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How do you evaluate YOUR hedge funds?

I’m sorry, but what’s up with the first person possessive on Reading #53??

“Evaluating the Performance of Your Hedge Funds”

Is this supposed to be the general form of “your” – like you’ve got your mutual funds, your futures contracts, your ETFs, your run-of-the-mill stocks, and your hedge funds!

Otherwise, I think for me, like most of you, I personally evaluate the performance of my hedge funds using the following tried and true formula:

Beginning Balance of My Hedge Funds: $0
Ending Balance of My Hedge Funds: $0
Performance of My Hedge Funds: n/a

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LOL. Same here.

I evaluate mine based upon a homegrown metric I devised. Fuel coverage ratio:

Returns of my hedge fund investments / Yearly cost of premium diesel for my private yacht

#FreeCVM #FreeTurd #2007-2017

Well if you happened to be dumb enough to put your money with JWM Partners (John Merriwether), Endeavour (just for ****s and giggles), or Platinum Grove (also ex LTCM alum) your personal RoR for 2008 would approximate -30%.

Quite frankly putting your money in any fixed income relative value fund is one the most counter-intuitive ideas. 9-12% per annum with (with capped upside) with the use of substantial leverage with the “slight chance” that one year could wipe out 5 years worth of performance. I thought that the asymetry was supposed to be reversed? Ehhh????

I suppose I’m just not smart enough to understand why one would invest without a margin of safety. Good old picking up pennies in front of the steam roller…classic

ValueAddict, CFA

> I suppose I’m just not smart enough to understand
> why one would invest without a margin of safety.
>

greed, I’m on the buy side, I can assure you it’s greed….which goes to show, you not smart enough…you are smarter than they are *^-^*

I only invest in hedge funds that have total assets under management that are less than my own net worth. Unfortunately, I have yet to find one.

Once I do, then I can evaluate them.

plyon Wrote:
——————————————————-
> I’m sorry, but what’s up with the first person
> possessive on Reading #53??
>
> “Evaluating the Performance of Your Hedge Funds”
>
> Is this supposed to be the general form of “your”
> – like you’ve got your mutual funds, your futures
> contracts, your ETFs, your run-of-the-mill stocks,
> and your hedge funds!
>
> Otherwise, I think for me, like most of you, I
> personally evaluate the performance of my hedge
> funds using the following tried and true formula:
>
> Beginning Balance of My Hedge Funds: $0
> Ending Balance of My Hedge Funds: $0
> Performance of My Hedge Funds: n/a

I’ve evaluated the performance of my hedge funds before.

I’m with ValueAddicton on this one - you need to be pretty suspicious of funds like that. It’s amazing when you listen to John Bogle talk about mutual fund investing (I don’t come close to agreeing with all he says but he is pretty smart) and say people shouldn’t spend more than 50 bp and then people sign up for managing mutual fund products at 200/2000? Nuts.

I’m Da Church of the faithful, I’m Liao Fengyi, clergywoman mother should have to introduce you to me, I have seen you twice, in which time you are more impressed with everyone I guess in the back of the church at noon to eat noodle face!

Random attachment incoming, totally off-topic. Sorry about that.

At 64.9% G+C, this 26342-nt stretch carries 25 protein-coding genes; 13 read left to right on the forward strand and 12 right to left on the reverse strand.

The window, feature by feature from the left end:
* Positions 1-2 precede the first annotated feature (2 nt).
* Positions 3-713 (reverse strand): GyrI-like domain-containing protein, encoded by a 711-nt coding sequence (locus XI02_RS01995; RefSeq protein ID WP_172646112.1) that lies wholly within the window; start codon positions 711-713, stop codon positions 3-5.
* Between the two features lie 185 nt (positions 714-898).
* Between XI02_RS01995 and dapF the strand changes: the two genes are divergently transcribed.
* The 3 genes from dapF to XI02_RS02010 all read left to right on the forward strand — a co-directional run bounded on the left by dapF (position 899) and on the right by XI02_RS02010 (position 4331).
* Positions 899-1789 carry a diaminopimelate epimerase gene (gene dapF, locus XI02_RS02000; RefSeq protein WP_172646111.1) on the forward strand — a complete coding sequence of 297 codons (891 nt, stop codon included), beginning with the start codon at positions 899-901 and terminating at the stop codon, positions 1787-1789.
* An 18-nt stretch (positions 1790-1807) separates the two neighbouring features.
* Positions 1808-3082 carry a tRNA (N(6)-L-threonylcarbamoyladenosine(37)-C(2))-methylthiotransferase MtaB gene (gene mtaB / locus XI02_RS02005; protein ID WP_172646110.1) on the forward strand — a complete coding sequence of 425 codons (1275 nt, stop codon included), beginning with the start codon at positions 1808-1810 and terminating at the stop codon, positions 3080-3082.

maile Wrote:
——————————————————-
> > I suppose I’m just not smart enough to
> understand
> > why one would invest without a margin of safety.
>
> >
>
> greed, I’m on the buy side, I can assure you it’s
> greed….which goes to show, you not smart
> enough…you are smarter than they are *^-^*

Yes yes…I realize that. I was being saracastic. I think it was Gordon Gecko who proclaimed the mantra of Wall Street when he stated “Greed is good.” I swear…I didn’t get left back in kindergarten…I mean, really, it should have been the lines that conformed to my crayons - NOT the other way around!

I know why the principals of these firms run their business. What I was questioning was the rationale for the investor to invest in the hedge fund.

ValueAddict, CFA

There are excellent reasons to invest in hedge funds. Primarily because they provide access to risks you ca’t get in any other way.

I’m Da Church of the faithful, I’m Liao Fengyi, clergywoman mother should have to introduce you to me, I have seen you twice, in which time you are more impressed with everyone I guess in the back of the church at noon to eat noodle face!

I definitely agree Joey. The difficulty lies in identifying the appropriate manager on the individual investor level. Individuals are at a disadvantage unless one invest’s in a relatively small shop (or one has connections).

Most established hedge fund’s set high minimum’s for high net worth individuals and are closed to outside investors. Typically FoHF’s, Penion Funds, Endowment Funds, etc dominant the arena. Even at that level one can get locked out. Disclosure at that level is still discretionary on a manager by manager basis.

What one is doing is expressing confidence in the PM and the soundness of the underlying investment philosophy. I am interested in how individuals go about searching for HF’s. I work on the other side of the table.

ValueAddict, CFA

ValueAddict, my advice, for what its worth, is to search for hedge funds where the managers have the majority of their investible net worth in their own fund. Then look for a nice long track record. Then take a look at how long the employees have worked at the fund, and how often investors pull their dough out. That is, aside from the obvious investment style. And these days looking at counterparty risk isn’t such a bad idea.

And as Joey pointed out, 2 and 20 is ridiculous and you should see a lot of those types disappearing from the landscape as this credit crisis plays out over the next year or two. Then you will find the cream still standing and thats when you invest with a manager.